Question: A new type of airplane is to be purchased by

A new type of airplane is to be purchased by the Air Force, and the number of spare engines to be ordered must be determined. The Air Force must order these spare engines in batches of five, and it can choose among only 15, 20, or 25 spares. The supplier of these engines has two plants, and the Air Force must make its decision prior to knowing which plant will be used. However, the Air Force knows from past experience that two-thirds of all types of airplane engines are produced in Plant A, and only one-third are produced in Plant B. The Air Force also knows that the number of spare engines required when production takes place at Plant A is approximated by a Poisson distribution with mean θ = 21, whereas the number of spare engines required when production takes place at Plant B is approximated by a Poisson distribution with mean θ = 24. The cost of a spare engine purchased now is $400,000, whereas the cost of a spare engine purchased at a later date is $900,000. Spares must always be supplied if they are demanded, and unused engines will be scrapped when the airplanes become obsolete. Holding costs and interest are to be neglected. From these data, the total costs (negative payoffs) have been computed as follows:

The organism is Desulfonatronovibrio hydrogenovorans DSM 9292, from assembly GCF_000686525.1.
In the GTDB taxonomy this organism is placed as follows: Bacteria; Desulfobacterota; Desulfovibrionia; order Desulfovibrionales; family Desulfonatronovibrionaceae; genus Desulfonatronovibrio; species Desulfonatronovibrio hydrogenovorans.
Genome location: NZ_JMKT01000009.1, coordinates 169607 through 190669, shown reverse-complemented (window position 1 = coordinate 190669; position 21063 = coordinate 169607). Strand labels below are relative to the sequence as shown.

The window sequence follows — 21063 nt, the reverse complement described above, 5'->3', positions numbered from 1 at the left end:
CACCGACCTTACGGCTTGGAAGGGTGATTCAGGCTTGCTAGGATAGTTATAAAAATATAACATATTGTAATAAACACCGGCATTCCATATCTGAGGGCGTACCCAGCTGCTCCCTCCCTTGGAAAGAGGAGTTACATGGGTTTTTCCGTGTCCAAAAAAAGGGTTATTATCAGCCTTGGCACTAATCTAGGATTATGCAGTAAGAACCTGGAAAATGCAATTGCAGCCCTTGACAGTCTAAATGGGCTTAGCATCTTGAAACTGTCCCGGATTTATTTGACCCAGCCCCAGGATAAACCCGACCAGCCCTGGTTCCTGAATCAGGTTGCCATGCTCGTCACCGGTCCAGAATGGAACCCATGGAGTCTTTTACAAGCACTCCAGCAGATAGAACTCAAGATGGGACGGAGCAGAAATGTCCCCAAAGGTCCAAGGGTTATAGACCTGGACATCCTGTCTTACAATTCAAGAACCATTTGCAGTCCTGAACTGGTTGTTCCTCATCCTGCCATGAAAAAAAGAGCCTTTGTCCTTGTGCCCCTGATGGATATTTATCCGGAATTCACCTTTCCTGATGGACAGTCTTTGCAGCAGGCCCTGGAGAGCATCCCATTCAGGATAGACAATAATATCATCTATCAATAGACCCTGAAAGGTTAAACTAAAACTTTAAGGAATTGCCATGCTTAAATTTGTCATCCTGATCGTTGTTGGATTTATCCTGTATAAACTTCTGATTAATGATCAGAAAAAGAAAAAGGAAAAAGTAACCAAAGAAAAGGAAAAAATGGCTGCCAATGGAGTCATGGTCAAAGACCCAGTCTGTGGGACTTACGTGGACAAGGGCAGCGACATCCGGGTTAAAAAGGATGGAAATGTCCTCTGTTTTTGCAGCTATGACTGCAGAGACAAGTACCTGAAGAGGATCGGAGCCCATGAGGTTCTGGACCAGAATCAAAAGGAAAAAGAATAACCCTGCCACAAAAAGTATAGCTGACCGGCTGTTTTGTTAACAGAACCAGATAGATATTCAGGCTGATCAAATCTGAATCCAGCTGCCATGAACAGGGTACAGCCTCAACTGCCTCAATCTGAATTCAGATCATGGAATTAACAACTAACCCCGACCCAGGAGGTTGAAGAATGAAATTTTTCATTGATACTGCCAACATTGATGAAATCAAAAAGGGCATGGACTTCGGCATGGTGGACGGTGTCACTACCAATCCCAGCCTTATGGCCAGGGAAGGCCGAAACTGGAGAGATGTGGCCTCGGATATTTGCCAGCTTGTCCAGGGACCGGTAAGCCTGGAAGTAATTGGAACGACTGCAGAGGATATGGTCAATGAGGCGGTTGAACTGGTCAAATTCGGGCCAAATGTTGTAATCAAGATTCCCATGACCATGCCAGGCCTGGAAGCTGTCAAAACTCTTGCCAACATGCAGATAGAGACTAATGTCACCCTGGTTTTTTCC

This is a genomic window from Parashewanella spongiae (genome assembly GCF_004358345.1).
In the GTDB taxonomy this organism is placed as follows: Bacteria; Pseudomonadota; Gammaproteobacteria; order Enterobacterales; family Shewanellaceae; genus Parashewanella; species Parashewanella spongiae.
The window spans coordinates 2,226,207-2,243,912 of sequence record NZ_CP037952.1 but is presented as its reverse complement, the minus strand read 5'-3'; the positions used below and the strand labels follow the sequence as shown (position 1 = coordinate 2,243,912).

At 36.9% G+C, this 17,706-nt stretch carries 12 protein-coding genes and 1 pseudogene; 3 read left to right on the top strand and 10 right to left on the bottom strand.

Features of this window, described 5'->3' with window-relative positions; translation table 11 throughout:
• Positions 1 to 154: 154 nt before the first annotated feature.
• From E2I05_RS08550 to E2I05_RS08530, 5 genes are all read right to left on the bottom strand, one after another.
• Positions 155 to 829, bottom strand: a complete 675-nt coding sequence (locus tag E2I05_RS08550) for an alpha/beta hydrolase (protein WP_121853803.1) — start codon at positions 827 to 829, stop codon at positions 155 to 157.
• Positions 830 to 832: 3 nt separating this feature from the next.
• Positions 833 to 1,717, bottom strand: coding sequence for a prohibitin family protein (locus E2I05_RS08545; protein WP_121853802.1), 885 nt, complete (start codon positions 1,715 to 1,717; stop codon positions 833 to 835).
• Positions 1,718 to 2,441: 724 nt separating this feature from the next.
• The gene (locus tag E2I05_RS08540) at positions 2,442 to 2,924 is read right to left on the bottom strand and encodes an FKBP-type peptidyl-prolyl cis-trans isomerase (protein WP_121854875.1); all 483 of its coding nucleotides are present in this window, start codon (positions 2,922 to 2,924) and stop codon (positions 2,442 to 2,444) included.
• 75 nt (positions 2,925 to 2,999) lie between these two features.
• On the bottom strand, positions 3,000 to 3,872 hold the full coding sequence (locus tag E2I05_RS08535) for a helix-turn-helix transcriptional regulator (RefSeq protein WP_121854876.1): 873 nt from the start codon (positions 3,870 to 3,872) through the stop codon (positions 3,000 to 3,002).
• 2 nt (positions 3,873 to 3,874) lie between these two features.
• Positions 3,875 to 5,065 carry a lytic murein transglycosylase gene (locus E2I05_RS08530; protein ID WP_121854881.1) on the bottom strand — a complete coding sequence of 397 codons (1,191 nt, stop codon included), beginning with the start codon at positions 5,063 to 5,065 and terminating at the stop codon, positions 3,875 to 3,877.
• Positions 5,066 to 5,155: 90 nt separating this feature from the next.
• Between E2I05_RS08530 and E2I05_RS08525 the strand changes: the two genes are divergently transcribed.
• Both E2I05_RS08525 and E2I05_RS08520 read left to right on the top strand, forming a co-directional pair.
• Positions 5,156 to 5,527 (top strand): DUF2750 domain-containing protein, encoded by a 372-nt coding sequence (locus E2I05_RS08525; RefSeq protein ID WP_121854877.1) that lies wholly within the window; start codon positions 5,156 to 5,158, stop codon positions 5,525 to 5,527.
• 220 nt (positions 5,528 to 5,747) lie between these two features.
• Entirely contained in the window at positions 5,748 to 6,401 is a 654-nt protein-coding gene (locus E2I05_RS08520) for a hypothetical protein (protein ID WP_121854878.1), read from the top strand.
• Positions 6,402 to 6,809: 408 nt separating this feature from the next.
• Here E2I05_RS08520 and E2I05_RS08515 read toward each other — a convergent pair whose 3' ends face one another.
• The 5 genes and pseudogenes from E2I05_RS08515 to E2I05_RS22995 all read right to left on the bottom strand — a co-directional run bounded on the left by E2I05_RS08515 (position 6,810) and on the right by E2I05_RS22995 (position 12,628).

Determine the optimal alternative under Bayes’ decision rule.



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  • CreatedSeptember 22, 2015
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